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Best Practices for Overcoming IT Talent and Retention Challenges

Best Practices for Overcoming IT Talent and Retention Challenges

It’s no secret that hiring – let alone retaining – talented IT professionals is a real challenge. It was hard before the pandemic, when 42% of businesses reported sourcing as their top difficulty in recruiting for IT roles. But it has become even harder following the pandemic and the “Great Resignation,” which led to a surge in the number of tech workers who are leaving their jobs for other companies – or, in some cases, even exiting the industry completely.

The question for MSPs and other businesses who need tech talent is how to cope with employee acquisition and retention challenges. While there are no simple answers, there are strategies that can help to staunch the tech brain-drain that many companies face today.

Keep reading for insights on what it takes to hire and retain the right technology talent in the post-pandemic world, especially if you’re an MSP who depends centrally on having qualified IT practitioners on staff to deliver managed services.

IT Talent Acquisition and Retention Challenges for MSPs

If you’re an MSP who is having trouble finding, hiring and keeping IT workers, it’s likely due to one of the following challenges:

  • Competition from other companies trying to hire the same employees (or “poach” them from your business after you’ve hired them).
  • A perception among workers that your salary and bonus incentives are too low.
  • Limited promotion and career development opportunities at your company.
  • High levels of work-related stress.
  • A feeling that there is a lack of support for workers from management.

These were all among the top factors identified by an ISACA survey as reasons tech employees leave their jobs or choose not to accept job offers in the first place.

VMware’s latest Global Incident Response Threat Report adds another important data point. It found that 51% of cybersecurity professionals identify as being burned out. That survey looked only at cybersecurity workers, not IT workers in general, but it’s likely that feelings of burnout underlie many of the IT hiring challenges that companies face today across the board.

Further reading Why MSPs Need to Prioritize Employee Retention Strategies Now More Than Ever

Solutions for IT Hiring and Retention

While the factors behind tech employees’ reluctance to accept and keep jobs seem clear enough, the solutions are not necessarily so. To address the issues and retain top tech talent, businesses need to think a bit creatively by embracing practices like the following.

Invest in Skills Development

A Trellix study found that 85% of workers believe it is “extremely important” for their employers to help them develop new skills. Learning new technical skills helps employees feel valued at their jobs and keeps them engaged.

For this reason, investing in technical skills development programs is a must for MSPs that want to win the IT hiring and retention game today. Instead of expecting workers to know everything they need to know from their date of hire, offer them training and opportunity to gain new skills. You could also pay for them to take certification classes and exams.

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Best Practices for IT Teams Supporting Work-from-Home Employees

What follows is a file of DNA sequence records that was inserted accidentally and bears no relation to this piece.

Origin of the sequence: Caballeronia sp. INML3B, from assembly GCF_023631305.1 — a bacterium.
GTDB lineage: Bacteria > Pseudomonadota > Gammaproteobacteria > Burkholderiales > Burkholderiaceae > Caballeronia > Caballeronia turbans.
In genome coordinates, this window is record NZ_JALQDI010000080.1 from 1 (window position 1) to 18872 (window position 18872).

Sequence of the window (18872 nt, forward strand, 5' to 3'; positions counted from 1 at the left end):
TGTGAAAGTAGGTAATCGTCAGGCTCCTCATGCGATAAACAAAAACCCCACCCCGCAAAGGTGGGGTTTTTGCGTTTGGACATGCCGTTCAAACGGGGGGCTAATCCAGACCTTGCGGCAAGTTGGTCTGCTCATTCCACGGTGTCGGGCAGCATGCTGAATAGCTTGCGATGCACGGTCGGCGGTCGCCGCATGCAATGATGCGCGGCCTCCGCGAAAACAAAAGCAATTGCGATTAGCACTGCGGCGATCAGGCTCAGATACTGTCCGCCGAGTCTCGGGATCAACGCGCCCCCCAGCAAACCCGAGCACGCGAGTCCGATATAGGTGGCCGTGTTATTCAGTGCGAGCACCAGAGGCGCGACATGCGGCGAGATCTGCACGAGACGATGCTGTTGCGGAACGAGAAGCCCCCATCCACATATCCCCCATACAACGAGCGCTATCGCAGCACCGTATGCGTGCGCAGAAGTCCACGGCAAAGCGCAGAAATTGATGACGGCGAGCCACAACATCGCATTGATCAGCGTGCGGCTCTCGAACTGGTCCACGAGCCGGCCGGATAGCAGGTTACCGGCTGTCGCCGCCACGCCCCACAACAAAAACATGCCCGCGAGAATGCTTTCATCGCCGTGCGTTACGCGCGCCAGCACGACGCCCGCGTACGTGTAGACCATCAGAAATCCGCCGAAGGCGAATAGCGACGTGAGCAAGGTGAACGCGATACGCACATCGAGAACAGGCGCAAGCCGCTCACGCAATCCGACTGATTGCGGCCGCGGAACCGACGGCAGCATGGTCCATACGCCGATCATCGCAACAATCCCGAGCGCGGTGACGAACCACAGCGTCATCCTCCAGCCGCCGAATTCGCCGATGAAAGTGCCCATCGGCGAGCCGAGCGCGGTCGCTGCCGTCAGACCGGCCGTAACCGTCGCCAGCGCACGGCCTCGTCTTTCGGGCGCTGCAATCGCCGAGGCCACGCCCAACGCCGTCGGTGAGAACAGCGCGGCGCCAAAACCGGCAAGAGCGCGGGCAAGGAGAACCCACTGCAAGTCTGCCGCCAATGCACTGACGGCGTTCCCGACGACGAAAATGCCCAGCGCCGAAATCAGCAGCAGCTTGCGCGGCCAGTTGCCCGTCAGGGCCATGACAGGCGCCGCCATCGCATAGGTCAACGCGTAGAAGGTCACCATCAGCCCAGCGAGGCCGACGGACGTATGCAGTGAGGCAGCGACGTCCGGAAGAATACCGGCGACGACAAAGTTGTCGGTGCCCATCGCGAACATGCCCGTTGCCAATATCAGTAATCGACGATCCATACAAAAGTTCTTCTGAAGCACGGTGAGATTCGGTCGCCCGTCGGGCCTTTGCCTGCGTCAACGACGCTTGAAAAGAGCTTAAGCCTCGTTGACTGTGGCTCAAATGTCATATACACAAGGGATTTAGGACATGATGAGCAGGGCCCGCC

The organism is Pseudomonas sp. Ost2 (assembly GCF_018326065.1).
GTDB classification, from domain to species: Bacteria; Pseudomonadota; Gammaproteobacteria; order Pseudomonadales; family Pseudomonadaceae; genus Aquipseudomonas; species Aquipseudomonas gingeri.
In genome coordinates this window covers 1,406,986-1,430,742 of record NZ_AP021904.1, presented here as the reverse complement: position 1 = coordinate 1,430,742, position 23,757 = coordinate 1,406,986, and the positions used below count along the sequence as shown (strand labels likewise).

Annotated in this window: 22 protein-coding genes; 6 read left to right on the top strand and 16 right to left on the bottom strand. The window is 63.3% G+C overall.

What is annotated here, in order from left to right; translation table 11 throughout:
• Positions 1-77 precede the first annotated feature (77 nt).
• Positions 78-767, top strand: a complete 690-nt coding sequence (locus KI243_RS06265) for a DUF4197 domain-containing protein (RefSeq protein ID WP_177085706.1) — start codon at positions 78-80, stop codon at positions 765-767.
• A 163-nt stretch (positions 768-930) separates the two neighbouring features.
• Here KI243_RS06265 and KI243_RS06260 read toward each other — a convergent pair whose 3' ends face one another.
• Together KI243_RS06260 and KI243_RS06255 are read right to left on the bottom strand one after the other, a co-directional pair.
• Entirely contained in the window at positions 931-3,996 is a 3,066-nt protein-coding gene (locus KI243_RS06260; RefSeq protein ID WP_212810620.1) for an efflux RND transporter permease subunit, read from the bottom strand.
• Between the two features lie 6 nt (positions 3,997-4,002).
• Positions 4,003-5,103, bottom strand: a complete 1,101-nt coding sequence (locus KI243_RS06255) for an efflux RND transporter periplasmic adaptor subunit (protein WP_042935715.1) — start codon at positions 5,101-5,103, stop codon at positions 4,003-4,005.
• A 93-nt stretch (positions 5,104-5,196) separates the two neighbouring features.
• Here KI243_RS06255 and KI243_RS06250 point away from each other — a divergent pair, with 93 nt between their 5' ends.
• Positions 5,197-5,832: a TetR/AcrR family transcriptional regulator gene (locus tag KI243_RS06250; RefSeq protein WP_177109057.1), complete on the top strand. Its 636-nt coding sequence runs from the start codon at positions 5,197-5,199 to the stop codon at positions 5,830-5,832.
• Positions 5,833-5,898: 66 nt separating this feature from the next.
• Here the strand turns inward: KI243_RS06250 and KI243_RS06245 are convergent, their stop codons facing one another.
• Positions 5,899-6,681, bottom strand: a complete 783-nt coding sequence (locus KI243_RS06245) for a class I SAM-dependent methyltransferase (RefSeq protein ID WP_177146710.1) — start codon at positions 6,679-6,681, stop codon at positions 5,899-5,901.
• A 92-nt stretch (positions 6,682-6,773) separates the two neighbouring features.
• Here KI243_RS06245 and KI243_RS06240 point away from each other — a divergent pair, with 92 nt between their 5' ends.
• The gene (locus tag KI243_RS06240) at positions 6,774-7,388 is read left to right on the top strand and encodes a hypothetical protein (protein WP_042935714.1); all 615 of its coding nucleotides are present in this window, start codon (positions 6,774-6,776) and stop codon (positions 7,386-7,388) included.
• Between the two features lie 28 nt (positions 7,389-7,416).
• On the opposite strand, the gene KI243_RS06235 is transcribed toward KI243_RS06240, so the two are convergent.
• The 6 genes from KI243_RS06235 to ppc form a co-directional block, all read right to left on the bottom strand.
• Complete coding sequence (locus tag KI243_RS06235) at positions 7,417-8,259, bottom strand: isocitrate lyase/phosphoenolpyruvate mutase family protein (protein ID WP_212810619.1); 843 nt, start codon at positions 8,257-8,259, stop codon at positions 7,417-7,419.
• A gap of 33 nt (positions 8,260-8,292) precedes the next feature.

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Build Diverse Workforces

The Trellix study also found that the strong majority of tech workers want to see more demographic diversity within the workplace. This is likely a reflection of a desire by IT professionals to feel recognized and valued by management.

The lesson here is simple enough: Strive to hire diverse workers. The practice will not only help you to increase the diversity of your workforce, but it may also help you to retain employees of all backgrounds who, on the whole, expect greater diversity among their colleagues.

Consider Degree-Blind Hiring

One way to increase tech workforce diversity is to embrace so-called degree-blind hiring. Degree-blind hiring means ignoring candidates’ educational background and other formal credentials. Instead, you focus solely on the skills that they can demonstrate, regardless of how they obtained them.

Degree-blind hiring helps to broaden your IT job applicant pool, making it easier to find tech talent. It’s also likely to create a more diverse workforce because it allows you to recruit qualified candidates who hail from backgrounds where traditional college educations were inaccessible.

Offer Performance-Based Financial Incentives

As noted above, perceptions of low pay are a leading reasons IT workers leave jobs.

While simply increasing salary may be one way to address this challenge, it’s not necessarily the most effective, because it’s costly and it still doesn’t guarantee that you’ll retain employees. A better approach most times is to offer performance-based financial incentives, such as bonuses that are tied to employees’ ability to meet specific targets. If your team meets SLI rates above 95% in a given quarter, for example, you could pay them extra.

By tying financial incentives to performance, you reinforce the idea that pay is linked to engagement, and you help high-performing employees to feel more recognized by management. That’s a wiser investment of your financial resources than simply issuing across-the-board salary increases.


In the age of the Great Resignation, smart MSPs aren’t sitting idly by, waiting for tech hiring and retention challenges to pass. They’re being proactive about recruiting and keeping talented workers in order to ensure they have the right staff on hand to keep serving clients and expanding into new types of managed services.

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